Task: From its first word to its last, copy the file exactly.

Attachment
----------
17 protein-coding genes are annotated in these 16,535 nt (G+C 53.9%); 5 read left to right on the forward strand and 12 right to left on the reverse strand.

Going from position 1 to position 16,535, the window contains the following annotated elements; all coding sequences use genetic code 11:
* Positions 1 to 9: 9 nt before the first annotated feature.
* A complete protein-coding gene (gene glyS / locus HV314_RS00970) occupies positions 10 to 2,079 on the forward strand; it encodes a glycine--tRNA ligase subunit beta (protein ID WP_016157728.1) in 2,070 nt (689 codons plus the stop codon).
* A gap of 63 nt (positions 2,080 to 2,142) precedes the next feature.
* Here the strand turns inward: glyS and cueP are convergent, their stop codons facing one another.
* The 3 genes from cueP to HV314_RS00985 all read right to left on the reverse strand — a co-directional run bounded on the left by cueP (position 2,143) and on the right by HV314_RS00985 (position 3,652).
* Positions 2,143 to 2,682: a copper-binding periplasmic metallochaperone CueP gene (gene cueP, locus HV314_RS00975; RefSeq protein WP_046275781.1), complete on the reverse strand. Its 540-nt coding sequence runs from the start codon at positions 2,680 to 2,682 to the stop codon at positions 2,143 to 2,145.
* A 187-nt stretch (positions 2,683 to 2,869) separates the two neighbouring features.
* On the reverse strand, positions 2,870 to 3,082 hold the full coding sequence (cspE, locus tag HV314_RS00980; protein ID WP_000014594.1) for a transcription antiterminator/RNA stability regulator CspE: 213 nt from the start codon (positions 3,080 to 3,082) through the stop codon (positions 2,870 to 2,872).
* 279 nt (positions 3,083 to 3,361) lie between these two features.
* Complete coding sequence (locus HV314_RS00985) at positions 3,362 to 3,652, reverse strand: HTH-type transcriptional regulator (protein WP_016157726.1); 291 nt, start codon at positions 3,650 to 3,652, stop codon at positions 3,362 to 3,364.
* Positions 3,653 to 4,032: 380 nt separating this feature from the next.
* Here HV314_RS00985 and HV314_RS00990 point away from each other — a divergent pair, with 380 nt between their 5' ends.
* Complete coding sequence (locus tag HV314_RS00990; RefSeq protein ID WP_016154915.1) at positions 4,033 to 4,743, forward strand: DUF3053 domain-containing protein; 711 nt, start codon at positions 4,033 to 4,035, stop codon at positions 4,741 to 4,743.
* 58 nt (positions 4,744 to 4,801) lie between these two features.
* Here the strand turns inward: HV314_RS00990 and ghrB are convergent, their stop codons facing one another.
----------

17 protein-coding genes are annotated in these 16,535 nt (G+C 53.9%); 5 read left to right on the forward strand and 12 right to left on the reverse strand.

Going from position 1 to position 16,535, the window contains the following annotated elements; all coding sequences use genetic code 11:
* Positions 1 to 9: 9 nt before the first annotated feature.
* A complete protein-coding gene (gene glyS / locus HV314_RS00970) occupies positions 10 to 2,079 on the forward strand; it encodes a glycine--tRNA ligase subunit beta (protein ID WP_016157728.1) in 2,070 nt (689 codons plus the stop codon).
* A gap of 63 nt (positions 2,080 to 2,142) precedes the next feature.
* Here the strand turns inward: glyS and cueP are convergent, their stop codons facing one another.
* The 3 genes from cueP to HV314_RS00985 all read right to left on the reverse strand — a co-directional run bounded on the left by cueP (position 2,143) and on the right by HV314_RS00985 (position 3,652).
* Positions 2,143 to 2,682: a copper-binding periplasmic metallochaperone CueP gene (gene cueP, locus HV314_RS00975; RefSeq protein WP_046275781.1), complete on the reverse strand. Its 540-nt coding sequence runs from the start codon at positions 2,680 to 2,682 to the stop codon at positions 2,143 to 2,145.
* A 187-nt stretch (positions 2,683 to 2,869) separates the two neighbouring features.
* On the reverse strand, positions 2,870 to 3,082 hold the full coding sequence (cspE, locus tag HV314_RS00980; protein ID WP_000014594.1) for a transcription antiterminator/RNA stability regulator CspE: 213 nt from the start codon (positions 3,080 to 3,082) through the stop codon (positions 2,870 to 2,872).
* 279 nt (positions 3,083 to 3,361) lie between these two features.
* Complete coding sequence (locus HV314_RS00985) at positions 3,362 to 3,652, reverse strand: HTH-type transcriptional regulator (protein WP_016157726.1); 291 nt, start codon at positions 3,650 to 3,652, stop codon at positions 3,362 to 3,364.
* Positions 3,653 to 4,032: 380 nt separating this feature from the next.
* Here HV314_RS00985 and HV314_RS00990 point away from each other — a divergent pair, with 380 nt between their 5' ends.
* Complete coding sequence (locus tag HV314_RS00990; RefSeq protein ID WP_016154915.1) at positions 4,033 to 4,743, forward strand: DUF3053 domain-containing protein; 711 nt, start codon at positions 4,033 to 4,035, stop codon at positions 4,741 to 4,743.
* 58 nt (positions 4,744 to 4,801) lie between these two features.
* Here the strand turns inward: HV314_RS00990 and ghrB are convergent, their stop codons facing one another.